Is your pup a couch potato? Read on to learn how to train your dog to stay off the couch and how to teach her when lounging on the furniture is welcome.

Maybe your dog’s a bed hog and double lattes are the only thing standing between you and sleepwalking. Or, perhaps you have a new baby, a new sofa, or even a new pair of pants that you’d rather not coat in fur or slobber. Whatever the reason, if your dog has equal access to all of the furniture in your home, there’s a furball in your near future. Changing your pup’s furniture privileges can be done, but keeping the consummate couch potato off said couch isn’t for the faint of heart.

It’s probably too late, but if you have a new puppy or even an older dog that’s new to your family, it’s a good idea not to welcome him onto the furniture. This way, you won’t need to break any habits if he starts hogging the sofa or drooling on the throw pillows. You know where this is going.

Learning to Love the Floor

For dogs who already enjoy the comforts of home furnishings, learning to love the floor may take some time. For the best chance at success, make sure everyone in the family is on board with the new rules. Just one softie gives in to those pleading eyes and you’re back to basic training again.

To help spare you our rookie training mistakes, the Woof Reporters called in our expert trainer, Mike Wombacher. Follow along with his tips to help reclaim your recliners in no time.

Off is the New On

  • Either choose to eliminate all furniture rights for your dog or teach him that he’s allowed up only with your invitation and that he must get off the moment you command it. You can even teach him that he’s only allowed up on certain pieces of furniture, of course, also dependent on your invitation.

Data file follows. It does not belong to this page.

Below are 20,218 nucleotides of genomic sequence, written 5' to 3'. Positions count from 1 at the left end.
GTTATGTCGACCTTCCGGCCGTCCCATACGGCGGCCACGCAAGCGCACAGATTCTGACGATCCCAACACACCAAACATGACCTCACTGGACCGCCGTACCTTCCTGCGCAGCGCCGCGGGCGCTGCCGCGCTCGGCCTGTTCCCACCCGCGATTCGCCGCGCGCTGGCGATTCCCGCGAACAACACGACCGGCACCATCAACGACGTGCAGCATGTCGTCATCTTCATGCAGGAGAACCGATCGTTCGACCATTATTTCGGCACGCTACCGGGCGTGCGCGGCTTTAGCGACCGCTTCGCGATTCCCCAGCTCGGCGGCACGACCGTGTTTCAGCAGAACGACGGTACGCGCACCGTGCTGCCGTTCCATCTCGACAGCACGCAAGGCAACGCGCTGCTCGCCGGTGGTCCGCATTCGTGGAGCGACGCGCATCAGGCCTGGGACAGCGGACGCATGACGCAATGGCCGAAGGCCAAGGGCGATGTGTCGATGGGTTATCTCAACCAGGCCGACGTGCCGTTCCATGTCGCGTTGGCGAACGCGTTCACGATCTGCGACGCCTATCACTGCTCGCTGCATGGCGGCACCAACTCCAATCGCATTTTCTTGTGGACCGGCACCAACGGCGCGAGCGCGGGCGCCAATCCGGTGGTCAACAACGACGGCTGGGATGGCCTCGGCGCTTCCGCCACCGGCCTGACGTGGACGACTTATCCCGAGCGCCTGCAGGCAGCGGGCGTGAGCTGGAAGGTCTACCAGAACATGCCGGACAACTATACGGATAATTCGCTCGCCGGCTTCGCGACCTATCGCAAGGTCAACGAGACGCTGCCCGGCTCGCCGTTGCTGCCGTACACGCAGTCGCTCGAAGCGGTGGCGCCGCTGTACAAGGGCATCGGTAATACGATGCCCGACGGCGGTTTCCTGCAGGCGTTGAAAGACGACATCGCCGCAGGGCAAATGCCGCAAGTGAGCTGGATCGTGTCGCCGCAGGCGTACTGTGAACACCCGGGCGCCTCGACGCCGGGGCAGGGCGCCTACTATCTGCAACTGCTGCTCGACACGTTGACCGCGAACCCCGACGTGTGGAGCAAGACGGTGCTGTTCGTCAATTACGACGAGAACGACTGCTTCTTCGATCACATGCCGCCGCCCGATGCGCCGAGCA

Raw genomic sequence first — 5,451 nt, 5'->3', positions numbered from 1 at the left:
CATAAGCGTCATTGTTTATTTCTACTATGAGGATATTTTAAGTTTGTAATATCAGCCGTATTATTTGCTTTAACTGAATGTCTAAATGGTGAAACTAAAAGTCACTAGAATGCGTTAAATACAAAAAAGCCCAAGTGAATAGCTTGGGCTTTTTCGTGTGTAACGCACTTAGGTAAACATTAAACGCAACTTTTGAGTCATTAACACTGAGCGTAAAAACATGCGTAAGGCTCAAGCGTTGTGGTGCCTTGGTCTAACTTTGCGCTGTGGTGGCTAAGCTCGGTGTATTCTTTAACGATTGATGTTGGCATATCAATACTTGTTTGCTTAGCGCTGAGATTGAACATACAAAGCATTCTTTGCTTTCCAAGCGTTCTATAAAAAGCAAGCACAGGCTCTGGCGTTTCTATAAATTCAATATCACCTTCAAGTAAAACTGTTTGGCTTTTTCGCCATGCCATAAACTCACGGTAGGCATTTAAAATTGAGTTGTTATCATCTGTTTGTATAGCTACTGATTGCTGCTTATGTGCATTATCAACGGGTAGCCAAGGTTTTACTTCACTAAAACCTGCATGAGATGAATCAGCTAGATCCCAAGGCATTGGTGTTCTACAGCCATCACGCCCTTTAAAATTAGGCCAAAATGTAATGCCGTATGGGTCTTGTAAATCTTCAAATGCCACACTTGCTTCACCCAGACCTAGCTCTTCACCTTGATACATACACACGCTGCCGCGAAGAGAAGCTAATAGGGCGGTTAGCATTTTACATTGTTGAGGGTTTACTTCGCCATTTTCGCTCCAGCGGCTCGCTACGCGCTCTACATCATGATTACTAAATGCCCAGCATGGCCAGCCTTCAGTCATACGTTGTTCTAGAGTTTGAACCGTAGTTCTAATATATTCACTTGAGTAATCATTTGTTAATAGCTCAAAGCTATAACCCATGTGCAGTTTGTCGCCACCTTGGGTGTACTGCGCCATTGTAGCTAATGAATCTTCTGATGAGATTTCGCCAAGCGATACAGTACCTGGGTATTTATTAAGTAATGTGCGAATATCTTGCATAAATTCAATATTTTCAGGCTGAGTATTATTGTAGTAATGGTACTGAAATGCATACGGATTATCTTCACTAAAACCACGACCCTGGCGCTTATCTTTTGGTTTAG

• If you choose one of the latter, eliminate all furniture rights altogether in the short term and use this as the default position. You can reintroduce furniture rights with your invitation once this is solidly understood.
  • Access to sleeping and resting areas can be controlled in a number of ways. You can command your dog with a firm “no” or “off the furniture” every time he begins to get up on a piece of furniture, closet the doors where he likes to make himself at home or simply keep your dog leashed to you in order to deny him access to these places. Reward his good behavior for reinforcement.
  • For another approach, you can train your pup to “sit” or “stay” by saying these commands while sitting on the furniture. This will help reinforce your dog’s position off the furniture. If he jumps up, immediately put him back on the floor while repeating “off.” After many repetitions, your dog will get the hint and accept his new spot at your feet.

Invitation Only

  • Once your dog has relinquished furniture rights for some period of time, you can choose to reintroduce them to him. You can teach your dog to come up on “invitation only” basis.
  • The invitation can be a simple phrase such as “c’mon up,” accompanied by a pat on the sofa. You can also do what I do. I have a special blanket that I lay on the sofa when I want the dog up with me. This keeps her from getting any dirt on the furniture and it’s also a visual cue for permission to come up. When she sees the blanket come out she knows she about to be invited up. I still say “c’mon up” and pat the blanket before she’s allowed up just to be sure that she doesn’t confuse the blanket with others.
  • By controlling the behavior in this way you can control access to your furniture while being able to snuggle on the couch as well. In short, allow your dog to have access to the furniture on a “sublet” basis only and you can have your cake and eat it too.


The Scoop:

Thank you to Mike Wombacher from the Bay Area’s Dog Gone Good Training for the tip. See more tips and information about his two dog training books.

Just for fun – The Top 10 Tips for Sleeping with a Dog

Originally published November 2009; reviewed and updated October 2017.